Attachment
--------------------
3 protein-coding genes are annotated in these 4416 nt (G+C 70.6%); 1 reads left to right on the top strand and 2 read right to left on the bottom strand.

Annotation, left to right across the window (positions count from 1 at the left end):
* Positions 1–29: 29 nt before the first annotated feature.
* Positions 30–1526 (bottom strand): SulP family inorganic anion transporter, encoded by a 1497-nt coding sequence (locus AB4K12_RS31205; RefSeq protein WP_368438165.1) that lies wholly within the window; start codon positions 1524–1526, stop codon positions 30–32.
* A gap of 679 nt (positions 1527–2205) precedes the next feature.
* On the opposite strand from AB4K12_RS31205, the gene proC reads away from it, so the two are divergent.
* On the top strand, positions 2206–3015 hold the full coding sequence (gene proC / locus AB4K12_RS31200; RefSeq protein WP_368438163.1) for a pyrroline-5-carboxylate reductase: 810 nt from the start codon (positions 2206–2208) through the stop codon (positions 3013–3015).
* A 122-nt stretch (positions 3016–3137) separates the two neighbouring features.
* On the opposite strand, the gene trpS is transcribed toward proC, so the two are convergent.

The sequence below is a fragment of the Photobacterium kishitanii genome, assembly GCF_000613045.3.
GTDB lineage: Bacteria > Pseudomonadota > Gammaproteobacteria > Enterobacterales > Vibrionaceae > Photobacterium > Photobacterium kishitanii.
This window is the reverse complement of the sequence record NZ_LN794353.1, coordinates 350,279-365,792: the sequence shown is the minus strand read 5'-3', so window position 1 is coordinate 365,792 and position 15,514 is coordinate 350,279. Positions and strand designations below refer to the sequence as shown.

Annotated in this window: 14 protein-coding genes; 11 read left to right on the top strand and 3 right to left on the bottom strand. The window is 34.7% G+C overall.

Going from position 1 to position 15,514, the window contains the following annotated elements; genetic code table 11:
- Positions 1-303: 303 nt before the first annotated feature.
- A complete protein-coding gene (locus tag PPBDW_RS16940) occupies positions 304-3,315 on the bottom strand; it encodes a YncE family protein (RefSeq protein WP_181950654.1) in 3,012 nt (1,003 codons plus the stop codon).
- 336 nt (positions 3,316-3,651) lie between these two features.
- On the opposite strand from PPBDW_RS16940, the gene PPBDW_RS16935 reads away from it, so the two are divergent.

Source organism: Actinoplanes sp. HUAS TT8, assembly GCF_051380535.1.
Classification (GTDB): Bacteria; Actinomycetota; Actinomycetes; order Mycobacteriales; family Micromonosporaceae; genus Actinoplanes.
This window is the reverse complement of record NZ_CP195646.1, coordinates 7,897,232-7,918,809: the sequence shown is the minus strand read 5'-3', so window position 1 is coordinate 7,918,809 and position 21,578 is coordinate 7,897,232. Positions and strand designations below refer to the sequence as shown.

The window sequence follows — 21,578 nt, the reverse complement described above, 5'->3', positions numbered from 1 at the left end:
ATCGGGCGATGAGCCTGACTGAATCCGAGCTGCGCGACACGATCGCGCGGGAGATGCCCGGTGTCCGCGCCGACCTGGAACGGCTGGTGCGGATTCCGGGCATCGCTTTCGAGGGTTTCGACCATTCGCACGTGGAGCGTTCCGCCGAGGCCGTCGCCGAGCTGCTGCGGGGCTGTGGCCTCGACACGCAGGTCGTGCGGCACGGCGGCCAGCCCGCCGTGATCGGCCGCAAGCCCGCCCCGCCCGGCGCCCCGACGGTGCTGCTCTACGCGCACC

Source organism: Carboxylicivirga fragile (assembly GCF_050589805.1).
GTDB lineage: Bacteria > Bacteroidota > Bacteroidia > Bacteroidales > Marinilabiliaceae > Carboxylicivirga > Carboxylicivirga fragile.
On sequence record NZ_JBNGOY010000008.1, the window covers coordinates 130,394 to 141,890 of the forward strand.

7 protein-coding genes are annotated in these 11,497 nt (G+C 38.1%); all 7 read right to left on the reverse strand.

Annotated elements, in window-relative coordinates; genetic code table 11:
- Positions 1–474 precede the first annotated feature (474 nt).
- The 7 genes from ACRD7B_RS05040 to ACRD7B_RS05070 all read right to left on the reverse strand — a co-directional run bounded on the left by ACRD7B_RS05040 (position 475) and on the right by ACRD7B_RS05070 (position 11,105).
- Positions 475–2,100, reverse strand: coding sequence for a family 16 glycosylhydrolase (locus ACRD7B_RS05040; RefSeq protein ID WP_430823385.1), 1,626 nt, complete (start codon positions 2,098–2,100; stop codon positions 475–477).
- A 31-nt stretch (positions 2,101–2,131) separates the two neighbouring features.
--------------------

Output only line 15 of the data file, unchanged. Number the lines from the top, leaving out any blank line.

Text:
- Positions 1-303: 303 nt before the first annotated feature.